Overall, manufacturing activity remained generally soft but continued to show signs of improvement. Nationwide, light-vehicle sales slowed in January and February but were still tracking at historically strong levels. A contact with one automaker said that the industry expected volatile sales in coming months, and manufacturers were prepared to raise incentives to smooth out sales volumes. This contact also noted that production was down slightly from a year ago, and inventories were a little high. A producer of heavy trucks said that sales had been gradually improving after bottoming in August of last year, and it appeared that "people are buying the new engines" that meet more stringent EPA emissions standards. Production was also holding up, with no plans for additional plant shutdowns. Strong shipments to China were said to be helping buoy steel production, according to one industry contact, but inventories had increased somewhat in recent months. A few producers of machine tools reported that quoting activity (especially for larger projects) was up, and this was translating into some new orders.

Banking and Finance
Overall lending activity continued to reflect the bifurcation in economic activity, with strength on the household side and softness on the business side. Applications for mortgage refinancing may have slowed somewhat, but remained much stronger than most bankers had anticipated. Contacts noted some improvement in household loan quality, as delinquencies and charge-offs decreased modestly. Business lending activity remained very weak. A contact with one large bank said soft business demand was reflected in relatively flat loan volumes, a trend that has persisted over the past six months. Banks that did experience volume increases suggested that the gains were due to market share shifts rather than a general increase in demand. On balance, banks did not appear to be tightening standards on business loans, and there were a few reports that overall business loan quality had improved slightly.

Prices and Employment Costs
There were a few new reports of increasing input costs, but retail price increases remained largely subdued. Of particular concern to many contacts were rising prices of energy and inputs derived from petroleum. One contact said that prices for diesel fuel had risen to "frighteningly high" levels, which could potentially send some small freight carriers into bankruptcy. By contrast, steel prices were said to be stabilizing after some significant increases in 2002. There were no new reports of intensifying pressure on wages, and some companies were said to have delayed merit increases until later in the year. Businesses continued to express concern over rising health and other insurance costs. Despite some increases in input costs, fierce price competition kept most output prices in check. Small-business owners appeared particularly concerned with this trend, as they were finding it increasingly difficult to compete with larger producers on price.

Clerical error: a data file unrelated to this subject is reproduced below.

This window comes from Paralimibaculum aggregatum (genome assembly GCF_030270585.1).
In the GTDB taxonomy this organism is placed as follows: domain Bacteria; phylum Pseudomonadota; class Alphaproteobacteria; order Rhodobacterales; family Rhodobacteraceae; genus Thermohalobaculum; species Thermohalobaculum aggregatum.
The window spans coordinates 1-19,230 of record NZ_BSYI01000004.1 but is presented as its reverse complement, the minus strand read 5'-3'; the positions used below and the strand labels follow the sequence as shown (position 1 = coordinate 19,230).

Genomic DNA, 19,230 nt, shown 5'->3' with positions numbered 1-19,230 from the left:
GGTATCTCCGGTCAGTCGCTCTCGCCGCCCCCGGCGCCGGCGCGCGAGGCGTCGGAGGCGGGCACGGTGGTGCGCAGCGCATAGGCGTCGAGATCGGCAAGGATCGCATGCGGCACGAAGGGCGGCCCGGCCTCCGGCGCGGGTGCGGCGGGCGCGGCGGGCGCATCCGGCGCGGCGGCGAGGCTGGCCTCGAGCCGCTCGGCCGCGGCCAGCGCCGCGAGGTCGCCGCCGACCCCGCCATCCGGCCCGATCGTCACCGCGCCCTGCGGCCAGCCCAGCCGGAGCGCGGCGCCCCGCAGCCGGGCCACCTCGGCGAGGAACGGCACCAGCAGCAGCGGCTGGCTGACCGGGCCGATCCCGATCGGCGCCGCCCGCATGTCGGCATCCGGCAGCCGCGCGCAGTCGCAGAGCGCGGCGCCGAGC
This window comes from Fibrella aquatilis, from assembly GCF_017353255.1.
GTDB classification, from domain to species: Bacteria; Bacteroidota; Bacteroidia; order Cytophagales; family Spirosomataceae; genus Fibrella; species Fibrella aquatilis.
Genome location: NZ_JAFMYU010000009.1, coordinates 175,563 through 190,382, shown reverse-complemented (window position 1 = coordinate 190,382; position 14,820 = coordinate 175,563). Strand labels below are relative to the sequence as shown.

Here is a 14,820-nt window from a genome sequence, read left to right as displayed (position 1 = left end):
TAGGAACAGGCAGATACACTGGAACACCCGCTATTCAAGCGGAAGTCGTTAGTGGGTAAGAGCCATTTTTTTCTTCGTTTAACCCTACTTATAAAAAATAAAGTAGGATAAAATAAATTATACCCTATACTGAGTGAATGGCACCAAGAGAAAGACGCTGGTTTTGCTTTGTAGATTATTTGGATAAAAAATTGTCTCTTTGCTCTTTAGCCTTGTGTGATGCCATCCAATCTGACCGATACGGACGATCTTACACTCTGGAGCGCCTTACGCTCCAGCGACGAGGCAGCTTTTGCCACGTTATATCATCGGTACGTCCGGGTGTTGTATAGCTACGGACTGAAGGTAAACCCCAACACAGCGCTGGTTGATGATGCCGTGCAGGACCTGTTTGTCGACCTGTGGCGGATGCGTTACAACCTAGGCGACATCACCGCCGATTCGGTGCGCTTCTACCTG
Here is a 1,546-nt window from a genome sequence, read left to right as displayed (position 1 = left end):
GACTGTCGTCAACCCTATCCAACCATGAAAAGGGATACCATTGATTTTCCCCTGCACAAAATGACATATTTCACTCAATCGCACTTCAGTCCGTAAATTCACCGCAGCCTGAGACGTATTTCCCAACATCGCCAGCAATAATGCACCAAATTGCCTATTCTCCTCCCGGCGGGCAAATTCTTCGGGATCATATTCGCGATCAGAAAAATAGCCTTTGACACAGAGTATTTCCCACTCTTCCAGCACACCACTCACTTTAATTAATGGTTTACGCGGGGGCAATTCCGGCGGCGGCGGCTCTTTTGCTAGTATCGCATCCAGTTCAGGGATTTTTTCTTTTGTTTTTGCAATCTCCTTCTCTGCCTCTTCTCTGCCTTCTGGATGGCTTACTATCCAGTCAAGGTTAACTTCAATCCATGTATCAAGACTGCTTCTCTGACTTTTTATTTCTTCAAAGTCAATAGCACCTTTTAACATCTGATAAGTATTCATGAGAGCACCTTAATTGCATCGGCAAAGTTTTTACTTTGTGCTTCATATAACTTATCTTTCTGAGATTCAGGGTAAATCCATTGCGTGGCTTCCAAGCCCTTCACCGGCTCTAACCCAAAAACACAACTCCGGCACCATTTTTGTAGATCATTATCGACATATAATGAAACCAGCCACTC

On average, District farmland values at the end of 2002 were up more than 7 percent from a year earlier, the largest year-over-year gain since 1997, according to our survey of rural bankers. Nearly 40 percent of eligible farms in the District had signed up for aid under the Farm Security and Rural Investment Act of 2002, with a crush of applications likely this spring. With drought covering about half the District and another third of the region abnormally dry, there was increasing concern about the growing season. Corn and soybean prices remained higher than a year ago, and contacts suggested prices could rise further, given low stocks and the potential for drought conditions to reduce yields. Higher crop prices had already led food producers to raise some prices. Very low dairy prices and low crop yields last year in parts of Illinois and Indiana contributed to increased financial stress in the District's farm sector.

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Last update: March 5, 2003